I had the privilege of attending and addressing the All African Diaspora Summit at the University of Cape Coast in Ghana. Convened by Dr. Edward Bush, President of Cosumnes River College, a community college near Sacramento, California, the conference drew more than 400 attendees, many from the California Community College system but others from other colleges and universities in the United States and on the African continent. The keynote speakers included Dr. Anthony Browder, Dr. Chike Akua, and me. We all pushed the envelope in defining education and how it must be redefined to respond to the needs of a global African people. As Audre Lorde said, “The master’s tools will not dismantle the master’s house.” In other words, traditional, rote, European education will not empower Black people to embrace our destiny. Conventional wisdom certainly has its place, but another way of considering contemporary education is to reflect on Dr. Carter G. Woodson’s declaration that it took him 30 years to get Harvard out of him.

Visiting the African continent is a first step toward considering how conventional education has a brainwashing effect. Connecting ourselves to the African continent is equally essential. That’s why I was honored to spend a bit of time with Dr. Ereika Bennett, the founder and CEO of theDiaspora Africa Forum (DAF). The Africa Union recognizes this organization as the sixth region of Africa. The five established regions of Africa are North, South, East, West, and Central Africa. The sixth region is the Diaspora, the collection of 250 million African descendent people who live all over the globe. Thanks to ambassador Bennett (officially recognized as Diasporan Ambassador to the Africa Union), the DAF now has a flag and will soon have a national anthem. Bennett has been a tireless advocate for the viability of the African continent and also an advocate for diasporan interests on the continent, including the possibility of dual citizenship (which exists in Ghana), the right of abode, and the ability to do business and to invest.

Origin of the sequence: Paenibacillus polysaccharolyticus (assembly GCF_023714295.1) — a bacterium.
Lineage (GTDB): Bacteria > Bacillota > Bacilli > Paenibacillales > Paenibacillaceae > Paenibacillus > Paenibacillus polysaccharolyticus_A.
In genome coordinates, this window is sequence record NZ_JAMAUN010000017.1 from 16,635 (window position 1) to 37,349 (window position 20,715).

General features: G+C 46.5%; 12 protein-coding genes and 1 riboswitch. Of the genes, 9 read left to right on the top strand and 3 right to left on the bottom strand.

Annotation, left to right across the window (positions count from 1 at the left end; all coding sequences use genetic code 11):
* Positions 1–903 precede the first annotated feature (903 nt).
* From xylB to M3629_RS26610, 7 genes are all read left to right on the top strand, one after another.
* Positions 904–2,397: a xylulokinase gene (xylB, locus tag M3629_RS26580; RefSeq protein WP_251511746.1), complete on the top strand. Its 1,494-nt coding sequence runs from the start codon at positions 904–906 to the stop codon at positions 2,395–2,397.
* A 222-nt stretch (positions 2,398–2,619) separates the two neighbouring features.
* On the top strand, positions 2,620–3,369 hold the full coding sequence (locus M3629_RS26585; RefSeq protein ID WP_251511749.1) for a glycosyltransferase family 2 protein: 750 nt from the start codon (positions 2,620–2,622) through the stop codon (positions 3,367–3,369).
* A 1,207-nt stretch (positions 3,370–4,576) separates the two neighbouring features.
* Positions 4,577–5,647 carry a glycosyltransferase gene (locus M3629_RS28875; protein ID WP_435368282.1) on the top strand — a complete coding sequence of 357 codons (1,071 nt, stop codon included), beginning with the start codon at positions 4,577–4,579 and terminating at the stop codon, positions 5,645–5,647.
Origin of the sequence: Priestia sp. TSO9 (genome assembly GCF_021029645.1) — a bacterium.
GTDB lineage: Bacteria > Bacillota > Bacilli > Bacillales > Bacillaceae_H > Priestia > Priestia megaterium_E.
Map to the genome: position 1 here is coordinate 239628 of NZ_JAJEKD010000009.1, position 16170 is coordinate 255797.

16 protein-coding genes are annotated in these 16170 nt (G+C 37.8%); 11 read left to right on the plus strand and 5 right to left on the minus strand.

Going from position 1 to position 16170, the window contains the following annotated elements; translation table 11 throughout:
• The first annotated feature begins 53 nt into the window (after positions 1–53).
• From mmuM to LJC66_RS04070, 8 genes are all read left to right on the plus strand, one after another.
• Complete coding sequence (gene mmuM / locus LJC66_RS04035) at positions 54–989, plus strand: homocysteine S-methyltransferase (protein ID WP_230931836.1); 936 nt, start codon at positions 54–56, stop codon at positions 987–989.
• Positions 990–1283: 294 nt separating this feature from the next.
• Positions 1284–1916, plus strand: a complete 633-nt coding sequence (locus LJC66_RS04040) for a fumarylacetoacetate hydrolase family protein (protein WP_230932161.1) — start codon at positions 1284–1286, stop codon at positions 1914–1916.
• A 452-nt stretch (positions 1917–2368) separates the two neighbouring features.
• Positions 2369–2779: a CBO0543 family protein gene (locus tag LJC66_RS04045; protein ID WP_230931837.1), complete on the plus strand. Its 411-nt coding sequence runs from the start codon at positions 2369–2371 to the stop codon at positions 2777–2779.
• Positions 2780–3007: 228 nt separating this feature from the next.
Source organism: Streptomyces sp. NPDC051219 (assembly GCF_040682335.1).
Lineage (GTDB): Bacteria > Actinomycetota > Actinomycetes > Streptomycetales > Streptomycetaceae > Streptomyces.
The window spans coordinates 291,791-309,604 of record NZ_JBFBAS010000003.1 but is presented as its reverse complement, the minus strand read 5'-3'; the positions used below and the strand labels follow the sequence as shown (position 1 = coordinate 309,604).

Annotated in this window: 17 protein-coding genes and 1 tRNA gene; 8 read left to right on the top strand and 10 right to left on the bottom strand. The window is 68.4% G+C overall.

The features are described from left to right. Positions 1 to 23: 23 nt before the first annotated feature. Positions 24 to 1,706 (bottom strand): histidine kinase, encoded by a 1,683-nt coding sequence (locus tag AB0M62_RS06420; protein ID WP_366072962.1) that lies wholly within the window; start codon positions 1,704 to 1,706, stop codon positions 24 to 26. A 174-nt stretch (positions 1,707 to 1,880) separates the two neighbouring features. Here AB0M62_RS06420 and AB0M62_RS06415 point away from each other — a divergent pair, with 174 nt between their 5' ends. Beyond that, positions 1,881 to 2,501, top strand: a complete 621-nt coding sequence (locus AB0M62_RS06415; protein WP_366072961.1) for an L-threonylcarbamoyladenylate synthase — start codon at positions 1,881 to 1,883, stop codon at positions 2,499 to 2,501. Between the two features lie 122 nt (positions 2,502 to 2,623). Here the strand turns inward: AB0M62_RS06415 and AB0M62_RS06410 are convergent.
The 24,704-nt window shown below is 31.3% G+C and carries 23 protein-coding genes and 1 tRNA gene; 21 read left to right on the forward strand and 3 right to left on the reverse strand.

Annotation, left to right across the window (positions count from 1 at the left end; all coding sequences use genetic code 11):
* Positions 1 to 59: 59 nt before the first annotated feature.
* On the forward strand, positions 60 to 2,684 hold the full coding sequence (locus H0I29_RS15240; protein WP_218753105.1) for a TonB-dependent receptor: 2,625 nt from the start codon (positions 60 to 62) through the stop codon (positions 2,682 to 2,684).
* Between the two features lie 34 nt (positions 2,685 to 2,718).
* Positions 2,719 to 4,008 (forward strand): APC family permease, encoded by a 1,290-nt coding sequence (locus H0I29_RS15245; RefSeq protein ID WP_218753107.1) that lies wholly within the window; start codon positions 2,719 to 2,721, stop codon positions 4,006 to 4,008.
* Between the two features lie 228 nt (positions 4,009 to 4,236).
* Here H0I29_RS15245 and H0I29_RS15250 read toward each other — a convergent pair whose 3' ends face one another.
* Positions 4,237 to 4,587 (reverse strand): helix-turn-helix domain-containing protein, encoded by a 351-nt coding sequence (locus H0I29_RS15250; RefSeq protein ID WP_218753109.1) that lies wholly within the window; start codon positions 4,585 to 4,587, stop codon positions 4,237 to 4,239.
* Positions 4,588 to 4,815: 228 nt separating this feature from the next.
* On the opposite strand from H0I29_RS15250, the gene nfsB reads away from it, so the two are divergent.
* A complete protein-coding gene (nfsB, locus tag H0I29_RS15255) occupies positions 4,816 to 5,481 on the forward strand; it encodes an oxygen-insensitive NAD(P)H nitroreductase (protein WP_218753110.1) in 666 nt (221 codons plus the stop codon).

Many African Americans recognize our ancestral roots, but we must do more than that. Dr. Toni Luck, an activist and entrepreneur serving on the DAF board, says that we can support DAF, its efforts to build bridges between the US and the African continent, and educational efforts to support African youth. She suggests that we all need to expand our knowledge of the African continent, both in the past and today, and become advocates for Africa in the United States.

I agree with her. Even the least conscious person possibly owns a piece of kente cloth, a few cowrie shells, or African-inspired clothing. However, when we get past that symbolic sentimentality, we might all ask ourselves what we have done for Africa lately. Wearing African garb on our bodies does not necessarily demonstrate that we are Pan African people in our minds.

I had the privilege of visiting the WEB DuBois Center in Accra, where Dr. DuBois is buried, and the DAF house is located. My visit to the DuBois Center, which I visit whenever I am in Ghana, is an opportunity for me to reflect on our roots and our need for reeducation. For example, I referred to the buildings at Elmina as “castles,” Dr. Browder reminded me that these should be described more as “dungeons” than castles. Indeed, when I considered the square footage of these odious edifices, most of the space was used to shackle, torture, murder, and export our people to the service of global predatory capitalism. Not castles, but dungeons and hell holes. As aware as I think I am, I needed my brother’s perspective to remind me that we must always examine the lens through which we view the world and question whose lens we have adopted.

Hundreds of US educators had the opportunity through the Africa Diaspora Education Summit to unpack western education and to consider its dismantling. Carter G. Woodson said it took him 30 years to get Harvard out of him. How long will it take for you to get colonialism out of you? Connecting with the Diaspora Africa Forum (DAF) might help.

BC Editorial Board Member Dr. Julianne Malveaux, PhD (JulianneMalveaux.com) is dean of the College of Ethnic Studies at Cal State, the Honorary Co-Chair of the Social Action Commission of Delta Sigma Theta Sorority, Incorporated and serves on the boards of the Economic Policy Institute as well as The Recreation Wish List Committee of Washington, DC. Her latest book is Are We Better Off? Race, Obama and Public Policy. A native San Franciscan, she is the President and owner of Economic Education a 501 c-3 non-profit headquartered in Washington, D.C. During her time as the 15th President of Bennett College for Women, Dr. Malveaux was the architect of exciting and innovative transformation at America’s oldest historically black college for women. Contact Dr. Malveaux and BC.

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